U.S. Stocks Rise as Dow Climbs Over 12,000 on Economic Optimism, Earnings

U.S. stocks gained this week, pushing the Dow Jones Industrial Average to its first close above 12,000 since June 2008, as corporate earnings, an expansion of American and Chinese manufacturing and an unexpected decrease in the unemployment rate overshadowed unrest in Egypt.

Alcoa Inc. surged 6.3 percent and Cisco Systems Inc. rose 5.4 percent to help lead gains in the Dow after data from the U.S. and China reinforced forecasts the economic recovery will strengthen in 2011. Pfizer Inc. and Exxon Mobil Corp. posted weekly gains exceeding 5.4 percent after reporting profit that beat analyst estimates. Massey Energy Co. jumped 9 percent after Alpha Natural Resources Inc. agreed to buy the coal producer.

The Dow gained 268.45 points, or 2.3 percent, to 12,092.15 this week, rallying for five straight days in its longest streak since November. The Standard & Poor’s 500 Index increased 2.7 percent to 1,310.87, passing 1,300 for the first time since August 2008.

“The economic data and the corporate profit data has been strong, and has been pushing the market higher,” said Jeremy Zirin, who helps manage about $461 billion as chief equity strategist at UBS Wealth Management in New York. “The focus really shifted from the known problems in Egypt to the economic data, and the good set of reports that supported the notion that we are moving from a recovery to an expansion.”

Most Since 1936

The S&P 500 has risen 94 percent from its March 2009 low, the biggest rally over equivalent time periods since 1936, according to Howard Silverblatt, a New York-based index analyst at S&P. The index erased its Jan. 28 slump driven by Egyptian riots after company earnings and positive economic data from the U.S. and China. More than 73 percent of the 287 companies in the S&P 500 that have reported results since Jan. 10 topped earnings-per-share projections, according to Bloomberg data.

The gauge has risen 4.2 percent this year, extending a 13 percent advance in 2010, following government stimulus measures, higher-than-estimated corporate profits and increased confidence that growth in the U.S. and Europe will underpin the global expansion.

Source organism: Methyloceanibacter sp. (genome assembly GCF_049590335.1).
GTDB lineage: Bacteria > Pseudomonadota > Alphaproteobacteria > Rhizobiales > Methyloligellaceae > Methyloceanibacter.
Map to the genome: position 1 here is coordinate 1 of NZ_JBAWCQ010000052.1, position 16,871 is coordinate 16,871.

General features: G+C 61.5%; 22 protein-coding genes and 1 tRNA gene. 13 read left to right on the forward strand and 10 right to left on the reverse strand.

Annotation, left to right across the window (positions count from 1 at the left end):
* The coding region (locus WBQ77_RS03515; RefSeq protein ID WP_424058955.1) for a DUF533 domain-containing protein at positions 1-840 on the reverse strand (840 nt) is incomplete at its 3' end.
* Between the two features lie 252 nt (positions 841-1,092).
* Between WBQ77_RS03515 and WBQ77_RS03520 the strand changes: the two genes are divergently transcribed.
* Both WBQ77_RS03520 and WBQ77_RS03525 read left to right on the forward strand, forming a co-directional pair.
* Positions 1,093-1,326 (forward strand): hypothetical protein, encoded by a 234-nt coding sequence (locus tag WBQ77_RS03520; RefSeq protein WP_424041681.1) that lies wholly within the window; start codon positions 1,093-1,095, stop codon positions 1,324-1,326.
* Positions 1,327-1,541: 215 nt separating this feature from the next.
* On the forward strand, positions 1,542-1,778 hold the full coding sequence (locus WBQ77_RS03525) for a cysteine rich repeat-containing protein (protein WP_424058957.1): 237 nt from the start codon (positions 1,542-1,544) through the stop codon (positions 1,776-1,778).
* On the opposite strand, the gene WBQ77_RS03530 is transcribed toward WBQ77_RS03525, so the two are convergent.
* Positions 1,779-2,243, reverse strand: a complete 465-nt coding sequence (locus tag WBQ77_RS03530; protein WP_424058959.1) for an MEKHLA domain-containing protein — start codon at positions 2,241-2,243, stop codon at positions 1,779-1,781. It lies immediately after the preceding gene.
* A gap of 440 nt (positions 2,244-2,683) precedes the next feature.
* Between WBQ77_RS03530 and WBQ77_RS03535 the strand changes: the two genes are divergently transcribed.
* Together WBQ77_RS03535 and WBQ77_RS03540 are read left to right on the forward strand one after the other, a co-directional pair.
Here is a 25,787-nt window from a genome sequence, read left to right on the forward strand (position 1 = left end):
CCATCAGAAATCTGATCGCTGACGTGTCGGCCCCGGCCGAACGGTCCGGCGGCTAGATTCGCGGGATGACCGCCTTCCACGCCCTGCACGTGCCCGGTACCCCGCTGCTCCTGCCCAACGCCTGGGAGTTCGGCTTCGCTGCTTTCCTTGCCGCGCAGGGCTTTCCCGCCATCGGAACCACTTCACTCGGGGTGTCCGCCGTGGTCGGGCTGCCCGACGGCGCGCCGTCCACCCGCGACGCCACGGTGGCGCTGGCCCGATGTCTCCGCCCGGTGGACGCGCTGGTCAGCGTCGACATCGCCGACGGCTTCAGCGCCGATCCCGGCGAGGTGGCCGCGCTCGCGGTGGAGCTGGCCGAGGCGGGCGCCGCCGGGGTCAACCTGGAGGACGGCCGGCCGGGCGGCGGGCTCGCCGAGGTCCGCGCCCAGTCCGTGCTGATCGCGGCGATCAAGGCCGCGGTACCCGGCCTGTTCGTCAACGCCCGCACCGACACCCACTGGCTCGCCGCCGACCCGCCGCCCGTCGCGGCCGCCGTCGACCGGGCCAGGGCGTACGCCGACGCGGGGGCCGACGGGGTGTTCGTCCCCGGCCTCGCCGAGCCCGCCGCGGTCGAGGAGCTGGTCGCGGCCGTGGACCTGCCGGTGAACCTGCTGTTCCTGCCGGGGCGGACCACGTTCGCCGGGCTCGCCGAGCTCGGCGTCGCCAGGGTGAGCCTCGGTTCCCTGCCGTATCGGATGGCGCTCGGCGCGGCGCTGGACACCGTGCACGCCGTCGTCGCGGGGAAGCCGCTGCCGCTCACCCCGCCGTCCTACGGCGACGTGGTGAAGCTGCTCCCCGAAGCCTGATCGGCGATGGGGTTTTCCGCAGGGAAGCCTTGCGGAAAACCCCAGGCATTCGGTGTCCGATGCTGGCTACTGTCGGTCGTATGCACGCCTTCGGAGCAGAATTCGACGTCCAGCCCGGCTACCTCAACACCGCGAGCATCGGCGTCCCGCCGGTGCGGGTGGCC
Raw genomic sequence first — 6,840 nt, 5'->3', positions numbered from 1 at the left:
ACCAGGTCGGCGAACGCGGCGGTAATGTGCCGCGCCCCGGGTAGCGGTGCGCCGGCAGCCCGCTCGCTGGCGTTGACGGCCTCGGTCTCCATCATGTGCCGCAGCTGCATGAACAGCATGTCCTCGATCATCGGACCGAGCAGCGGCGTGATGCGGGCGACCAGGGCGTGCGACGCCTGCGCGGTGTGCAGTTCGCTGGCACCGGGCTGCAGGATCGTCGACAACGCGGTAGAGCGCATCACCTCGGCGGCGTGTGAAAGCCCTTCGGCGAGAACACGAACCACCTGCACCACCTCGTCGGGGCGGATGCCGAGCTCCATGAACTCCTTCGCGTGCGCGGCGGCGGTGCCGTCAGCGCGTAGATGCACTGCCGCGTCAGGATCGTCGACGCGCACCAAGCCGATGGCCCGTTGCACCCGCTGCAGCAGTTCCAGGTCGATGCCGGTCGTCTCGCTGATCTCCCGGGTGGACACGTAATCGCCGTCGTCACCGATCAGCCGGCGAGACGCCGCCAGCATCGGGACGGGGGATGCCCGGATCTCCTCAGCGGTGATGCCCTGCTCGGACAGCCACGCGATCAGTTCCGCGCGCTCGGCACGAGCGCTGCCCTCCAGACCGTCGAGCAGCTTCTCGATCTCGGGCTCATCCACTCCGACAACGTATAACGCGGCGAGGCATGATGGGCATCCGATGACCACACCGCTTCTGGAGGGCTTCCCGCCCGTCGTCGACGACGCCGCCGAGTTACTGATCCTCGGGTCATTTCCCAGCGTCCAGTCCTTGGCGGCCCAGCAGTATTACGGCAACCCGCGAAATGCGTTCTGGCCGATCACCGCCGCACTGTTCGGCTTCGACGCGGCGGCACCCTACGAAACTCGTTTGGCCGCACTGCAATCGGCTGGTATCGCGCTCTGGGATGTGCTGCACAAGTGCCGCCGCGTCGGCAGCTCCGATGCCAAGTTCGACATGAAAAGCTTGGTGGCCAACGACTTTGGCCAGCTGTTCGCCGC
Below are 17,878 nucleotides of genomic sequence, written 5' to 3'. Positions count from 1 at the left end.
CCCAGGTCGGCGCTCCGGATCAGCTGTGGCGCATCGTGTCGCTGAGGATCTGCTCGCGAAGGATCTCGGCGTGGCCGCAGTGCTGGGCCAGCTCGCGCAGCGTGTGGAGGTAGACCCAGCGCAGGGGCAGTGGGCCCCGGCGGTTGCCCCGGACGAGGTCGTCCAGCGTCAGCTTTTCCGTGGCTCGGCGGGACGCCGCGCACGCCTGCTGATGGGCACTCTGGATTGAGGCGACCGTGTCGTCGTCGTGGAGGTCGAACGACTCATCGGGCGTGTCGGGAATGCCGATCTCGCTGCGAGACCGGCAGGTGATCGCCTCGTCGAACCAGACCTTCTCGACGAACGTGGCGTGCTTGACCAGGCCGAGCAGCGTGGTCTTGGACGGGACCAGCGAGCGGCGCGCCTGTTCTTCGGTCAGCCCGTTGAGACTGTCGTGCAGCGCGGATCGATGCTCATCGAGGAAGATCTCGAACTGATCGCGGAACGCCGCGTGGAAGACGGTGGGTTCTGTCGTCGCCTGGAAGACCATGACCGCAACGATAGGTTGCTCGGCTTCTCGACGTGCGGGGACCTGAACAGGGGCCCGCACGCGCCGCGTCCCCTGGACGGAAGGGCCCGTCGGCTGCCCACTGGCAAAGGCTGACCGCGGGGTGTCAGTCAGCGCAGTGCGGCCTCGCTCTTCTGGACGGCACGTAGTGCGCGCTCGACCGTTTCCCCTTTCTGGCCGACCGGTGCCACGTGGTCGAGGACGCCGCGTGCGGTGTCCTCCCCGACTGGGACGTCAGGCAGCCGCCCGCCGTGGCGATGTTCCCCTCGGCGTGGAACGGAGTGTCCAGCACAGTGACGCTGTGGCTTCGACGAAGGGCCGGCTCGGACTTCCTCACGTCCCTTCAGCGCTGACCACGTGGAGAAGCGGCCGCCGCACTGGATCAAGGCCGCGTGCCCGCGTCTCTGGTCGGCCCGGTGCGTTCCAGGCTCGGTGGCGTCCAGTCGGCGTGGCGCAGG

Commodity producers rose the most among 10 S&P 500 groups this week, rallying 4.6 percent. Copper rose to a record on mounting concern that the global economic recovery will boost consumption of the metal used in cars, homes and appliances while mining companies struggle to increase output.

China’s manufacturing expanded last month, according to data from the country’s logistics federation, while the Institute for Supply Management’s index for U.S. factory output rose to 60.8, exceeding the most optimistic forecast in a Bloomberg News survey of economists and the highest since 2004.

Alcoa, Cisco

Alcoa, the largest U.S. aluminum producer, increased 6.3 percent to $17.14.

Cisco, which reports second-quarter earnings next week, climbed 5.4 percent to $22.05. Goldman Sachs Group Inc. telecom equipment analyst Simona Jankowski said the largest provider of computer networking gear will give a better-than-projected forecast for its third quarter, citing strong business spending.

The Institute for Supply Management-Chicago Inc. said its business barometer rose to 68.8 this month. Figures greater than 50 signal expansion. Economists forecast the gauge would slip to 64.5, based on the median projection in a Bloomberg News survey. The U.S. jobless rate unexpectedly fell to 9 percent in January, the lowest level since April 2009, while payrolls rose less than forecast, depressed by winter storms.